IDEAS home Printed from https://ideas.repec.org/p/nsr/niesrd/777.html
   My bibliography  Save this paper

Evaluating, comparing and combining density forecasts using the KLIC with an application to the Bank of England and NIESR ÔfanÕ charts of inflation

Author

Listed:
  • Dr. James Mitchell

    ()

Abstract

This paper proposes and analyses the Kullback-Leibler Information Criterion (KLIC) as a unified statistical tool to evaluate, compare and combine density forecasts. Use of the KLIC is particularly attractive, as well as operationally convenient, given its equivalence with the widely used Berkowitz Likelihood Ratio test for the evaluation of individual density forecasts that exploits the probability integral transforms. Parallels with the comparison and combination of point forecasts are made. This and related Monte-Carlo experiments help draw out properties of combined density forecasts. We illustrate the uses of the KLIC in an application to two widely used published density forecasts for UK inflation, namely the Bank of England and NIESR "fan" charts.

Suggested Citation

  • Dr. James Mitchell, 2005. "Evaluating, comparing and combining density forecasts using the KLIC with an application to the Bank of England and NIESR ÔfanÕ charts of inflation," National Institute of Economic and Social Research (NIESR) Discussion Papers 253, National Institute of Economic and Social Research.
  • Handle: RePEc:nsr:niesrd:777
    as

    Download full text from publisher

    To our knowledge, this item is not available for download. To find whether it is available, there are three options:
    1. Check below whether another version of this item is available online.
    2. Check on the provider's web page whether it is in fact available.
    3. Perform a search for a similarly titled item that would be available.

    References listed on IDEAS

    as
    1. Entorf, Horst, 1993. "Constructing leading indicators from non-balanced sectoral business survey series," International Journal of Forecasting, Elsevier, vol. 9(2), pages 211-225, August.
    2. Smith, Jeremy & McAleer, Michael, 1995. "Alternative Procedures for Converting Qualitative Response Data to Quantitative Expectations: An Application to Australian Manufacturing," Journal of Applied Econometrics, John Wiley & Sons, Ltd., vol. 10(2), pages 165-185, April-Jun.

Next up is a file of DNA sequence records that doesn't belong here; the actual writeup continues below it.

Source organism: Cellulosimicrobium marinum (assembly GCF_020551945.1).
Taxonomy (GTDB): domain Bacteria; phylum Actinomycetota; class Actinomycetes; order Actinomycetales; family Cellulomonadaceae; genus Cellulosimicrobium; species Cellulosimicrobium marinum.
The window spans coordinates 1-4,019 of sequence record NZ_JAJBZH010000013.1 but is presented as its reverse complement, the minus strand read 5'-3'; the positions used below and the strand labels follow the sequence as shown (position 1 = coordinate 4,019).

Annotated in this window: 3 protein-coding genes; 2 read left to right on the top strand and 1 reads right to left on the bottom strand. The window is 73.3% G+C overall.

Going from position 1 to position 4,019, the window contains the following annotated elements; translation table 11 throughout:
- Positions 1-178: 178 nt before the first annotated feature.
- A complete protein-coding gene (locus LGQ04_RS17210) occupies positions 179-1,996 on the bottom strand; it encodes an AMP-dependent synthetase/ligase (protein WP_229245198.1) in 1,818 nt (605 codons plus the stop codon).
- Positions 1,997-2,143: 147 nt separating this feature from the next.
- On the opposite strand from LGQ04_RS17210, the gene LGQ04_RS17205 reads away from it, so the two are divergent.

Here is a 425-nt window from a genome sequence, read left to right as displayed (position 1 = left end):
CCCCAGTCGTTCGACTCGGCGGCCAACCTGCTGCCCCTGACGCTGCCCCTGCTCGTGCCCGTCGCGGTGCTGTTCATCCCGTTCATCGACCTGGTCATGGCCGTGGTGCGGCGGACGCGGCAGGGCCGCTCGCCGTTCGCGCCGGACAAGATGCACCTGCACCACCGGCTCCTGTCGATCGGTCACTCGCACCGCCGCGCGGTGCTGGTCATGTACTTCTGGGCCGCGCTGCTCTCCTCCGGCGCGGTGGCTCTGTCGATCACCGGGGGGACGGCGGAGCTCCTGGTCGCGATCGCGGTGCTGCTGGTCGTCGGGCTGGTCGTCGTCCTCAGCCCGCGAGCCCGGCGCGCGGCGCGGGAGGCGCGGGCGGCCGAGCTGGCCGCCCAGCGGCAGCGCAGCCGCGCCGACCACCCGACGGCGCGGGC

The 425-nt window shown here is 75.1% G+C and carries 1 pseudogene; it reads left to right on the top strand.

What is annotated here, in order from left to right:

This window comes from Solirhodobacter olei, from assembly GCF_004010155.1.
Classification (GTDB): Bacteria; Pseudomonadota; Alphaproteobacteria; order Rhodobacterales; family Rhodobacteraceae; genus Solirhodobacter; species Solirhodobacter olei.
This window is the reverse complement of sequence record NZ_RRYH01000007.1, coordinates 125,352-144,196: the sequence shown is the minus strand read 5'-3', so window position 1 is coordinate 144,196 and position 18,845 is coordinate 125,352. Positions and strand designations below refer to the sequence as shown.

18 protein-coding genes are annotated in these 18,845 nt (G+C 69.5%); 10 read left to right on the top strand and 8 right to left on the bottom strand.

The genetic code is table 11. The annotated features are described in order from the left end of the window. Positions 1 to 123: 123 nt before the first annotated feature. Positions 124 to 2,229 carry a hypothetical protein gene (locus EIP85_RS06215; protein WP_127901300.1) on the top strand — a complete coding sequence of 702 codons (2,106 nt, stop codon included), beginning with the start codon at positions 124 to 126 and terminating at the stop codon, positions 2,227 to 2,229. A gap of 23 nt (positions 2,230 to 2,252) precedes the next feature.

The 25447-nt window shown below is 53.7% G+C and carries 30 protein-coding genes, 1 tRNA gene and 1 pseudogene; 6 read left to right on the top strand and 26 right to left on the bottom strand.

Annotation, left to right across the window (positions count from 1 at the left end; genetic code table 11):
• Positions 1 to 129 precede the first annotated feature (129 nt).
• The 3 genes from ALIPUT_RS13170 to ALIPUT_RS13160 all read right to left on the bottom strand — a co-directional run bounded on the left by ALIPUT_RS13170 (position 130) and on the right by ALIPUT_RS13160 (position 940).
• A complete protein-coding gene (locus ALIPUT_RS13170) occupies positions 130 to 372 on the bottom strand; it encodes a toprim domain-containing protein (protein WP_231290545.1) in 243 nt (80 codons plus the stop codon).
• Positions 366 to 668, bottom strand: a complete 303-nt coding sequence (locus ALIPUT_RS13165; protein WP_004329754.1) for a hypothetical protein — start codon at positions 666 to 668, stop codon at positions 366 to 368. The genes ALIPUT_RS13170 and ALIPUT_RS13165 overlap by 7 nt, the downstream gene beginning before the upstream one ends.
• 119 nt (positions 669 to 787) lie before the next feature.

3. Ciaran Driver & Giovanni Urga, 2004. "Transforming Qualitative Survey Data: Performance Comparisons for the UK," Oxford Bulletin of Economics and Statistics, Department of Economics, University of Oxford, vol. 66(1), pages 71-89, February.
    4. William A. Branch, 2004. "The Theory of Rationally Heterogeneous Expectations: Evidence from Survey Data on Inflation Expectations," Economic Journal, Royal Economic Society, vol. 114(497), pages 592-621, July.
    5. Smith, Richard J & Blundell, Richard W, 1986. "An Exogeneity Test for a Simultaneous Equation Tobit Model with an Application to Labor Supply," Econometrica, Econometric Society, vol. 54(3), pages 679-685, May.
    6. McIntosh, James & Schiantarelli, Fabio & Low, William, 1989. "A Qualitative Response Analysis of UK Firms' Employment and Output Decisions," Journal of Applied Econometrics, John Wiley & Sons, Ltd., vol. 4(3), pages 251-264, July-Sept.
    7. François Bouton & Hélène Erkel-Rousse, 2002. "Conjonctures sectorielles et prévision à court terme de l'activité : l'apport de l'enquête de conjoncture dans les services," Économie et Statistique, Programme National Persée, vol. 359(1), pages 35-68.
    8. Ashley, Richard, 2003. "Statistically significant forecasting improvements: how much out-of-sample data is likely necessary?," International Journal of Forecasting, Elsevier, vol. 19(2), pages 229-239.
    9. Stéphane Grégoir & Fabrice Lenglart, 1998. "Measuring the Probability of a Business Cycle Turning Point by Using a Multivariate Qualitative Hidden Markov Model," Working Papers 98-48, Center for Research in Economics and Statistics.
    Full references (including those not matched with items on IDEAS)

    More about this item

    Statistics

    Access and download statistics

    Corrections

    All material on this site has been provided by the respective publishers and authors. You can help correct errors and omissions. When requesting a correction, please mention this item's handle: RePEc:nsr:niesrd:777. See general information about how to correct material in RePEc.

    For technical questions regarding this item, or to correct its authors, title, abstract, bibliographic or download information, contact: (Library & Information Manager). General contact details of provider: http://edirc.repec.org/data/niesruk.html .

    If you have authored this item and are not yet registered with RePEc, we encourage you to do it here. This allows to link your profile to this item. It also allows you to accept potential citations to this item that we are uncertain about.

    We have no references for this item. You can help adding them by using this form .

    If you know of missing items citing this one, you can help us creating those links by adding the relevant references in the same way as above, for each refering item. If you are a registered author of this item, you may also want to check the "citations" tab in your RePEc Author Service profile, as there may be some citations waiting for confirmation.

    Please note that corrections may take a couple of weeks to filter through the various RePEc services.

    IDEAS is a RePEc service hosted by the Research Division of the Federal Reserve Bank of St. Louis . RePEc uses bibliographic data supplied by the respective publishers.